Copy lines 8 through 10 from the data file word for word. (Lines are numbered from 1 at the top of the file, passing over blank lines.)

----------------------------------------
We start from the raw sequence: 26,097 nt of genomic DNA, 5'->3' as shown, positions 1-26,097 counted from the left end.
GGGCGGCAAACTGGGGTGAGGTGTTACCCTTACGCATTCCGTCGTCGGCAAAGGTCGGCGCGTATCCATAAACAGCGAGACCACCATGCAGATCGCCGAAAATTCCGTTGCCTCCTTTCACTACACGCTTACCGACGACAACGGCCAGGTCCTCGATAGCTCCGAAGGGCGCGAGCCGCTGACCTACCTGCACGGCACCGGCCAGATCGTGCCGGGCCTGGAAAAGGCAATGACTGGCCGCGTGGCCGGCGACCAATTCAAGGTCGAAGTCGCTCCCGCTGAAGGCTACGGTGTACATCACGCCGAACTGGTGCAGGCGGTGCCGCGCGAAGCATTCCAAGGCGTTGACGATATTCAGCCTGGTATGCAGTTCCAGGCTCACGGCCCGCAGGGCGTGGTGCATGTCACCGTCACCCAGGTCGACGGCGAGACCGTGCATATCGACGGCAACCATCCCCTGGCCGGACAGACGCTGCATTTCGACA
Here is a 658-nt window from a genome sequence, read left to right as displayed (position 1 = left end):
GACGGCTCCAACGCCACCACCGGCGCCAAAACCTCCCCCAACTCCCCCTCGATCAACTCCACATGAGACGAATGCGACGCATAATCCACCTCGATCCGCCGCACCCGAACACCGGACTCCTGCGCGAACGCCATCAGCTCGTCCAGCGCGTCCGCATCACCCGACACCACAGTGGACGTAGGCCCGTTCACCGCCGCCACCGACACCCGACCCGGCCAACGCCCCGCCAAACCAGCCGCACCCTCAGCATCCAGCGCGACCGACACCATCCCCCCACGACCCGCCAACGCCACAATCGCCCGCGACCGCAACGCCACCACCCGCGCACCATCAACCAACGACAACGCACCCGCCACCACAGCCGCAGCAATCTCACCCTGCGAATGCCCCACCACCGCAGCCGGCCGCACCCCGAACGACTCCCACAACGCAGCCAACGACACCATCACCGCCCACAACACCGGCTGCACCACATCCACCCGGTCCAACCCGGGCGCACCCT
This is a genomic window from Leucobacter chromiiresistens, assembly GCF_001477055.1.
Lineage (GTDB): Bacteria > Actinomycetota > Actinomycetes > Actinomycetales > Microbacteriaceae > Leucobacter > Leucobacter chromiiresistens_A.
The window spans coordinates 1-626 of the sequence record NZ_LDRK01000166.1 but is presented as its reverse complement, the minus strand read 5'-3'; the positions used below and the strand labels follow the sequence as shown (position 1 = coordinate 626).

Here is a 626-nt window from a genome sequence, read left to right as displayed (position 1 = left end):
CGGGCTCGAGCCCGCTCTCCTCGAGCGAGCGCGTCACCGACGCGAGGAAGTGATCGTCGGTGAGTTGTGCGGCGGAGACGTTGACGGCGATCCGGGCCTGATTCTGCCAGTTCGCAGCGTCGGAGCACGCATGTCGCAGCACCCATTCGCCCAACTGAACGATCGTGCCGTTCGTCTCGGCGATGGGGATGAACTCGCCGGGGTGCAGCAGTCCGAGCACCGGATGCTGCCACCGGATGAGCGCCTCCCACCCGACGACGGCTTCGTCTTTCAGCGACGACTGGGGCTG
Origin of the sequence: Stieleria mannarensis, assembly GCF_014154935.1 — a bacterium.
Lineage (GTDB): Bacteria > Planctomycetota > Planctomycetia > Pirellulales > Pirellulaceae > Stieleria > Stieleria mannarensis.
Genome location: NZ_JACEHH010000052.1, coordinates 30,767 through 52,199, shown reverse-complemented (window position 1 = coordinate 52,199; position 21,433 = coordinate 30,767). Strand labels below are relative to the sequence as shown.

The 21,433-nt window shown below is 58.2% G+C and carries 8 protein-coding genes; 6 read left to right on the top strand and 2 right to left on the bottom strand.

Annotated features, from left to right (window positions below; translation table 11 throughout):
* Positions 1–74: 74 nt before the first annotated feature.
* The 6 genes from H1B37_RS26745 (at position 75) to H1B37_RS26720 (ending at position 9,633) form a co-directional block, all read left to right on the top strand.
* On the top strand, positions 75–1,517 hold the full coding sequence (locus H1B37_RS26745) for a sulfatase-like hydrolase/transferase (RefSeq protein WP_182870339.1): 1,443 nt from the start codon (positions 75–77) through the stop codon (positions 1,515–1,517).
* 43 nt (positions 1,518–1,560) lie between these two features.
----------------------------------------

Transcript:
Here is a 626-nt window from a genome sequence, read left to right as displayed (position 1 = left end):
CGGGCTCGAGCCCGCTCTCCTCGAGCGAGCGCGTCACCGACGCGAGGAAGTGATCGTCGGTGAGTTGTGCGGCGGAGACGTTGACGGCGATCCGGGCCTGATTCTGCCAGTTCGCAGCGTCGGAGCACGCATGTCGCAGCACCCATTCGCCCAACTGAACGATCGTGCCGTTCGTCTCGGCGATGGGGATGAACTCGCCGGGGTGCAGCAGTCCGAGCACCGGATGCTGCCACCGGATGAGCGCCTCCCACCCGACGACGGCTTCGTCTTTCAGCGACGACTGGGGCTG
Origin of the sequence: Stieleria mannarensis, assembly GCF_014154935.1 — a bacterium.